This kind of costs is referred to as 'demolition costs'. Note that 'demolition' is used here in a very broad sense. It can just mean transfer to other companies. In software design, most produced artifacts are just specifications or code stored in electronic form. If no longer desired, they can just be deleted without noteworthy costs. Therefore, given an canceled task, a general PM must inquire to domain-dependent agents about demolition costs and decide whether a new task of demolition must be planned.

We make no commitment here as to whether the original task to build the wall remains as a part of the current plan. In Redux terms, the corresponding goals and assignments will be initially invalid but may be revalidated by a new decision that also includes the demolition as a follow-on activity. That is, there is a question of whether the new plan should say there had previously been a task to build a wall and it is now invalid or there is a valid and completed task to build the wall, followed by a subsequent task of demolition.

This suggests the more general topic of costs expended pursuing a task.

Sunk Costs

In a environment of interleaved planning and execution it is not sufficient only to react to changes. It is also necessary to prohibit certain changes. Activities that have already been executed can not be undone, used resources can often not be regained. Such resources are referred to as 'sunk costs'. They are 'sunk' into the process and cannot be regained. When the wall is constructed, some amount of time, money, and materials have been consumed and this must be taken into account.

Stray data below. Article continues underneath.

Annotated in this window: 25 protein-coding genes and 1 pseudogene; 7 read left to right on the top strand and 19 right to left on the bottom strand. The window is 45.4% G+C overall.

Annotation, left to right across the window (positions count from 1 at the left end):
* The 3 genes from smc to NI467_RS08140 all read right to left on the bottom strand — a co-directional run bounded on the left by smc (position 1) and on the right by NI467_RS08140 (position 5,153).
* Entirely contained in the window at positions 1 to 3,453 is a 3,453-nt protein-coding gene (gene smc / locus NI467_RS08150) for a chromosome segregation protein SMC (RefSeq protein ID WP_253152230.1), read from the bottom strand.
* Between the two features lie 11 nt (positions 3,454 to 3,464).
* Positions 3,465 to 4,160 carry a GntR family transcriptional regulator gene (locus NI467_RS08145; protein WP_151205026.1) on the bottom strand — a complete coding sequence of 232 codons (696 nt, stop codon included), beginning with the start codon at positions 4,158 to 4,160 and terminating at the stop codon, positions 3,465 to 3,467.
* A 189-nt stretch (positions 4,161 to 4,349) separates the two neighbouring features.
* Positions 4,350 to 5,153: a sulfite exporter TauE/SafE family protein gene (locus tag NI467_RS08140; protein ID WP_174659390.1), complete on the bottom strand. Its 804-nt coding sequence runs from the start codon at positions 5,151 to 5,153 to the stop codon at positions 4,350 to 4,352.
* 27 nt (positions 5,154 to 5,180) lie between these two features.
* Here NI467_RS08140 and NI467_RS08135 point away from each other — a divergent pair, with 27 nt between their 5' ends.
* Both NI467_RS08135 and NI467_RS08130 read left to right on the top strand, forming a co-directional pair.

If a project manager removes such an already conducted activity that used non-regain-able resources from a plan, he will automatically generate an inconsistency between plan and execution. To ensure correct resource tracking we must avoid such changes.

Time is a special case that can be dealt in a domain-independent way. Given a task that is either completed or to be canceled prior to completion, the time spent already on this task must be accounted for. One way to do this is by creating a new task in the plan that consumes the right amount of time and showing it as completed. This task should also consume the inputs and produce the outputs that model the work done. These facts can alternatively be represented by the PM - the important point is that time and irretrievably consumed resources not depend upon the validity of the task.